Today our web design team is sharing a website audit example to show you some of the things we look for when updating a website. There are a ton of different websites we could have picked, but we took a random approach and asked one of our coworkers to tell us the first website that came to mind. They said kittens, naturally. So, we decided to look at the first three google results for pet adoption.

What do you look for in a quality website?

  • Above the Fold – the first things we see upon the page loading.
  • How can they solve my problem?
  • What step can I make to move forward?
  • Basic design and marketing principles.

Salem Friends of Felines

When first looking at their site, it’s difficult to tell exactly what they do. Their company name, logo, and imagery are telling me that it has something to do with cats, but if I had no prior knowledge of their organization. I don’t know if it’s a vet, adoption agency, or a cat walking service. When reading, our eyes move in a z-pattern. According to best web practices, we recommend having the company logo in the top left to establish who the company is, a navigation menu with a primary call to action in the top right, and then a one-liner description of what your company does with another call to action.

Z pattern on top of Lewis Media Group's website
Salem Friends of Felines covered the first two steps pretty well; however, when you get to the main header image, it doesn’t tell us anything. There’s no text accompanying the header image and no clear call to action. They have a call to action in the top right to join the purple paws circle, but again I don’t have enough information at this point to know what the purple paw circle even is.
Z pattern on top of Salem Friends of Felines website

As you move beyond the fold, this flip flops and you get an information overload. We would have liked to see this broken up into more digestible chunks of information. An easy way to do this is simply adding some headers and callouts throughout to break up the information. After some scanning, we learned that they’re a thrift store and shelter, and we were happy to see their contact info and hours are clearly displayed.

Willamette Humane Society

The first thing that stands out to me on this page is that it lacks contrast. The bright primary colors capture my attention, but they don’t direct it. All of the colors have the same value and proportions which makes it difficult to know where to look. The images are doing a similar thing. The above the fold section should give me a simple and clear message of what they do and how I can connect with them. Because the Humane Society is a well known organization, it seems they may be assuming the clear message is less necessary. Unfortunately, we don’t see that as an excuse to leave customers asking questions. On another note, they do a good job in making it clear how to donate which is probably their most important means of revenue.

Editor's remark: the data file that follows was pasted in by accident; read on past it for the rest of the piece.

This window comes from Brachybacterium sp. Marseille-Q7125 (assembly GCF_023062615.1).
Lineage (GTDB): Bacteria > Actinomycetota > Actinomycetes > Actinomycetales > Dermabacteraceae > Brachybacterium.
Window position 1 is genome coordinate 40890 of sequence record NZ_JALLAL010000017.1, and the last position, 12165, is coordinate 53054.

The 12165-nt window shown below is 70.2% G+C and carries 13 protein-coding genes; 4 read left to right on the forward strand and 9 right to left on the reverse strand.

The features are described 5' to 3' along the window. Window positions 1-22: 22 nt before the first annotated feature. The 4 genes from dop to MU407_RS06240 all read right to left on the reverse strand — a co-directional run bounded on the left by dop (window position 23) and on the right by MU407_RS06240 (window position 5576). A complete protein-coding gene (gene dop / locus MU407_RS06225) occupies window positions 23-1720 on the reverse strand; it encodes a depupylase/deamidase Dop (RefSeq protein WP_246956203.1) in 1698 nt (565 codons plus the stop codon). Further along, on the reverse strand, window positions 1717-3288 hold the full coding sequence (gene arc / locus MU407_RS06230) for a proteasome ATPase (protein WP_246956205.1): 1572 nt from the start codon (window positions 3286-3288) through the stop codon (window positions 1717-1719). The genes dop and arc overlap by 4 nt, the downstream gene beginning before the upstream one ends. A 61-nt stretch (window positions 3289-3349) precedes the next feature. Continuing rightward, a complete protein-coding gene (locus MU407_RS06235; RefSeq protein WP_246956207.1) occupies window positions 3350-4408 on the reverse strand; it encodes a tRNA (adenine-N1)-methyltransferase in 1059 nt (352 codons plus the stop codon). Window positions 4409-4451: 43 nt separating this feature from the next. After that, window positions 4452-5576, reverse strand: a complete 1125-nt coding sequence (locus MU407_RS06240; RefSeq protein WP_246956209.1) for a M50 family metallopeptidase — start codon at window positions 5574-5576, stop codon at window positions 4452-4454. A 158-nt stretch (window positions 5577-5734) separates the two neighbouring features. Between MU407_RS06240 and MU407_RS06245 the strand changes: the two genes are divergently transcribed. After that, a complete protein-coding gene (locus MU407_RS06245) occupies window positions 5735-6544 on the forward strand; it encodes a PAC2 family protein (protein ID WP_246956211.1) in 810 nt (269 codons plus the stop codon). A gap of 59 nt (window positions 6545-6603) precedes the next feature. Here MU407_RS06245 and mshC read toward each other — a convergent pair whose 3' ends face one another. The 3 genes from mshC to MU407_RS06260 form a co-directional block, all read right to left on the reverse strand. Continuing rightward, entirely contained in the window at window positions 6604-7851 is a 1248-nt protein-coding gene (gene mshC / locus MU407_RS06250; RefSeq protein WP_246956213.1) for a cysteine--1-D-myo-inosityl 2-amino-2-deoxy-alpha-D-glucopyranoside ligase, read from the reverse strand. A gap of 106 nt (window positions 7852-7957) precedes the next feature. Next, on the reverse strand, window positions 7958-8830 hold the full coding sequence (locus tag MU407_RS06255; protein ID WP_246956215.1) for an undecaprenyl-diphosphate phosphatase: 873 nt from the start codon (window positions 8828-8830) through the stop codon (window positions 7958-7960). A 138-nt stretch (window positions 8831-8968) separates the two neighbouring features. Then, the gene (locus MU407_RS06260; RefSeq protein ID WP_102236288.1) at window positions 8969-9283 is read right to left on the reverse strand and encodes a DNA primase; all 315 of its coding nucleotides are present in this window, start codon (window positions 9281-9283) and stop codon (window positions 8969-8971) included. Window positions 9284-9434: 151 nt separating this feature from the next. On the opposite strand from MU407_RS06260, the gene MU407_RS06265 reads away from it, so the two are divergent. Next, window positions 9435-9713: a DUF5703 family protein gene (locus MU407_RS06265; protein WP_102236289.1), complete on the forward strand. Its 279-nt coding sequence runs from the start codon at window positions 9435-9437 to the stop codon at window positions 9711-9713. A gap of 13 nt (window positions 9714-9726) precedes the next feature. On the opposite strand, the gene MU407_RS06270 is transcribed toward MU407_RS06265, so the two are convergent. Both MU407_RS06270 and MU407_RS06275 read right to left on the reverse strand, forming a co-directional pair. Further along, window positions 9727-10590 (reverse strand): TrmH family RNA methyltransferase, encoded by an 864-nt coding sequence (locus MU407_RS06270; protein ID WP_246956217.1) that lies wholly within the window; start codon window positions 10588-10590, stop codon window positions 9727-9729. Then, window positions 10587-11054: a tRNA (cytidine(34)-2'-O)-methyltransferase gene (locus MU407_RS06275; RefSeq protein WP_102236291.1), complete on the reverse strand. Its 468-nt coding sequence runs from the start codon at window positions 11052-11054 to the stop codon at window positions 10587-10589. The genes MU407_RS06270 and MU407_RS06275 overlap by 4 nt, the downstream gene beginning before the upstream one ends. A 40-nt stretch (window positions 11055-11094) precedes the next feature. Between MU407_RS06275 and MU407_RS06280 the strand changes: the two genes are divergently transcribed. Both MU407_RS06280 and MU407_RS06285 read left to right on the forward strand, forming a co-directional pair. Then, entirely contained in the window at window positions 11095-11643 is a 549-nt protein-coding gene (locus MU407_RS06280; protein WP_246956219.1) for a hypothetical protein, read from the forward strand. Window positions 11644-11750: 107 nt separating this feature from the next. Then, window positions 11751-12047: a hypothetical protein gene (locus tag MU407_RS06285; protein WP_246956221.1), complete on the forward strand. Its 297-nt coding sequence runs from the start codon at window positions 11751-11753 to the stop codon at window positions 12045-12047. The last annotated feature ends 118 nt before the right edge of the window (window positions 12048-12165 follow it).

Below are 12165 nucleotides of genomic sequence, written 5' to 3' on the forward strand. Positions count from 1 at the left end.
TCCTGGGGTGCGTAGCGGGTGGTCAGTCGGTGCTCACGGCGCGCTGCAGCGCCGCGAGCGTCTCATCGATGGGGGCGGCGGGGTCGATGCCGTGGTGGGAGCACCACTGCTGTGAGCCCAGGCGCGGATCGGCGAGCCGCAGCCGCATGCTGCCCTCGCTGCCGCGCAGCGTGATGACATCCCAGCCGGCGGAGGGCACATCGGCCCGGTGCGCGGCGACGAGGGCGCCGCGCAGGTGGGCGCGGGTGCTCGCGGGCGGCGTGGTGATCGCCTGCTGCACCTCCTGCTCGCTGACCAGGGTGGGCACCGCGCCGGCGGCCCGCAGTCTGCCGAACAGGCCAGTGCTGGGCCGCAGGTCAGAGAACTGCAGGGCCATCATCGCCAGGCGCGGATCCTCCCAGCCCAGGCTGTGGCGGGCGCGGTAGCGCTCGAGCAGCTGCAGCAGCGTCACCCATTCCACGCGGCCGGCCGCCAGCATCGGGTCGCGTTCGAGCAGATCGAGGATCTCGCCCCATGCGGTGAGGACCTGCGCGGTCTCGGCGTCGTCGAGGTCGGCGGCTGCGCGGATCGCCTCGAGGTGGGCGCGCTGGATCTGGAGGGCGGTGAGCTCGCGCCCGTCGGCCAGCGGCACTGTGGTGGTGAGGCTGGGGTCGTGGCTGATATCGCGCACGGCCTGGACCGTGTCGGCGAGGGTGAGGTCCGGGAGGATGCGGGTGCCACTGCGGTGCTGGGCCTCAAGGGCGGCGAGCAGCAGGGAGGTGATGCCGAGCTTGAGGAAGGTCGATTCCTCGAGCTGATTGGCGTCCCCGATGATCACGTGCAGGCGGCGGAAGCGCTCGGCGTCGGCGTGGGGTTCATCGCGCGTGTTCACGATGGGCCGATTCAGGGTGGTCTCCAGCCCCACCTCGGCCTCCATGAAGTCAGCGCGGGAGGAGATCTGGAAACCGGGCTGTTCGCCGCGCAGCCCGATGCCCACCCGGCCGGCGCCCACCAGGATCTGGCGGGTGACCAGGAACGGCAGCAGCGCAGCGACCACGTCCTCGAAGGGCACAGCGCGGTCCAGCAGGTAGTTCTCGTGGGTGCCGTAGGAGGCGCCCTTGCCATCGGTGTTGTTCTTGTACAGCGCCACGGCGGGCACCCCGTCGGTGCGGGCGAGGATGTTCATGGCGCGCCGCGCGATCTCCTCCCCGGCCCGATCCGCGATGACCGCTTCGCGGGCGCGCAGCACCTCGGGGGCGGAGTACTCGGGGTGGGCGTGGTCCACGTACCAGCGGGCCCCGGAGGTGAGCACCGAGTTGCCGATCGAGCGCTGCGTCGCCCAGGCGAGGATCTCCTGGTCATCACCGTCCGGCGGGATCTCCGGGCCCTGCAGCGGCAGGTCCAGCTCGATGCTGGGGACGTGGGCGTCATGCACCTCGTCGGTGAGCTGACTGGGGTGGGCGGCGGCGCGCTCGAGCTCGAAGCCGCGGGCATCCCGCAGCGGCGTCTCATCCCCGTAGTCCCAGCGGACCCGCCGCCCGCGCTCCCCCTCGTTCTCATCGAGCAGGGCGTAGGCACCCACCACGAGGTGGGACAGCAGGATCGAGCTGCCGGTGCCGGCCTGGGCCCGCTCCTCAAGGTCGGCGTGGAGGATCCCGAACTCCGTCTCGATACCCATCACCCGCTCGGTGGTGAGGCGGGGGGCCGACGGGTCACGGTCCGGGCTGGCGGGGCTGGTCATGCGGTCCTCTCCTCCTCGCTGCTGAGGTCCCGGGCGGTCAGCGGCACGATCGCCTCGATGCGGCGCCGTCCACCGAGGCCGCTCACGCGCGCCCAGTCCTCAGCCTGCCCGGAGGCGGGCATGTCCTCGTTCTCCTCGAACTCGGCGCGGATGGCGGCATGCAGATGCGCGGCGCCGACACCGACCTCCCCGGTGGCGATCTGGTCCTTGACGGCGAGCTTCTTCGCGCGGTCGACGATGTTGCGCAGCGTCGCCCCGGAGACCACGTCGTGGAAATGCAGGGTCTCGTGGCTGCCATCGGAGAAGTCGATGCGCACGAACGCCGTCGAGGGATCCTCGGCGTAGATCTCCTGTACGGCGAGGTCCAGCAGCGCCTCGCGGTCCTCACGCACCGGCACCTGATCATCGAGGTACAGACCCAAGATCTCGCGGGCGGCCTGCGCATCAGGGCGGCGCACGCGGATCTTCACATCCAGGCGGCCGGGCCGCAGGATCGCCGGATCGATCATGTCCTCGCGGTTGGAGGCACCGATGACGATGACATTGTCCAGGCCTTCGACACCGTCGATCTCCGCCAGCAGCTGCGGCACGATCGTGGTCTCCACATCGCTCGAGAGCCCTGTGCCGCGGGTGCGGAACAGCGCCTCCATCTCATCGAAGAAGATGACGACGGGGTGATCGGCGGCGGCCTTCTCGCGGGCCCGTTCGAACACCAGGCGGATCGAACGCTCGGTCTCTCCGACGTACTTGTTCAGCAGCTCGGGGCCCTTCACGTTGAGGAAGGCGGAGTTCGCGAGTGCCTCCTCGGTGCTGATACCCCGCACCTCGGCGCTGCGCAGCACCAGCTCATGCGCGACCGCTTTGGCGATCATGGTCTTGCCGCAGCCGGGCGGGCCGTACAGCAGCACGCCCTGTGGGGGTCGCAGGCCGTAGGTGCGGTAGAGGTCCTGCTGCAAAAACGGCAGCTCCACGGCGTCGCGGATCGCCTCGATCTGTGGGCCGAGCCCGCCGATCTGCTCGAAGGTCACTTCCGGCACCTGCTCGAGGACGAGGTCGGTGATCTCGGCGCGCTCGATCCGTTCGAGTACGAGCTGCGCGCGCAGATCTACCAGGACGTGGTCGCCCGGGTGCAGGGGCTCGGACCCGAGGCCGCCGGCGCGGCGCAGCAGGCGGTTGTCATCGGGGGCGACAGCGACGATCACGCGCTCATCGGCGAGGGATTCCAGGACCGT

screenshot of willamette human society homepage

Burying the Message

As you move down the page, we discover a really impactful clear message of how “together, we’re saving lives.” The simple message accompanied by a picture of a cat evokes emotion and makes you want to be a part of what they’re doing. This would have been a great header image right at the beginning of the page.

Cat picture with blue overlay and text "Together, we're saving lives" from Willamette Humane Society

Feathered Friends Bird Rescue

As web designers, we hate to admit that the Google My Business website was actually the best site out of the three by providing the necessary answers to customer questions. Although the site lacks visual interest, it is clear and concise about what they do and how to take action. This is probably why they’re being ranked so high in google. Further, the templated nature of the site is more prominent as you scroll—particularly in the testimonial section that is left empty.

Z pattern on top of Feathered Friend's Bird Rescue website

Do I need to audit my website?

This is a great question! The honest answer is, it doesn’t hurt to have an extra set of eyes on your marketing materials. It is even more valuable to have someone who understands the inner workings of those assets and how to produce results through them. Take some time to look through your website with these concepts in mind, and present them to your web designer. If you don’t have one or want another opinion, our team is happy to help. Give us a call today, and ask about a website audit. Our number is 503.602.9074.